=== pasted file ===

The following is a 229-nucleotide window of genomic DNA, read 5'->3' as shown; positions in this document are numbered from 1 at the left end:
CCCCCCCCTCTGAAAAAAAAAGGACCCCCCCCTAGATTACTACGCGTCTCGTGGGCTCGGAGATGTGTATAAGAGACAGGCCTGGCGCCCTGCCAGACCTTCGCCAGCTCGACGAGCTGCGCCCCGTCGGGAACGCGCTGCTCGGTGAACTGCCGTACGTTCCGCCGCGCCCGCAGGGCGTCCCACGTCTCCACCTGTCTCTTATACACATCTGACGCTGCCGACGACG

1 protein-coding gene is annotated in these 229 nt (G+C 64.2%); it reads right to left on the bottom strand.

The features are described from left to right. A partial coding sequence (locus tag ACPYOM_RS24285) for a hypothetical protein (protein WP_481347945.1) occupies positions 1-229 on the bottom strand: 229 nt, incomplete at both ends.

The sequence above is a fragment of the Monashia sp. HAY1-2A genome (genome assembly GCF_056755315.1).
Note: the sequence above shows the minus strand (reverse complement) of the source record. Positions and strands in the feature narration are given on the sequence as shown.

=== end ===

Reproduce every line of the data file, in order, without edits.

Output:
The following is a 229-nucleotide window of genomic DNA, read 5'->3' as shown; positions in this document are numbered from 1 at the left end:
CCCCCCCCTCTGAAAAAAAAAGGACCCCCCCCTAGATTACTACGCGTCTCGTGGGCTCGGAGATGTGTATAAGAGACAGGCCTGGCGCCCTGCCAGACCTTCGCCAGCTCGACGAGCTGCGCCCCGTCGGGAACGCGCTGCTCGGTGAACTGCCGTACGTTCCGCCGCGCCCGCAGGGCGTCCCACGTCTCCACCTGTCTCTTATACACATCTGACGCTGCCGACGACG

1 protein-coding gene is annotated in these 229 nt (G+C 64.2%); it reads right to left on the bottom strand.

The features are described from left to right. A partial coding sequence (locus tag ACPYOM_RS24285) for a hypothetical protein (protein WP_481347945.1) occupies positions 1-229 on the bottom strand: 229 nt, incomplete at both ends.

The sequence above is a fragment of the Monashia sp. HAY1-2A genome (genome assembly GCF_056755315.1).
Note: the sequence above shows the minus strand (reverse complement) of the source record. Positions and strands in the feature narration are given on the sequence as shown.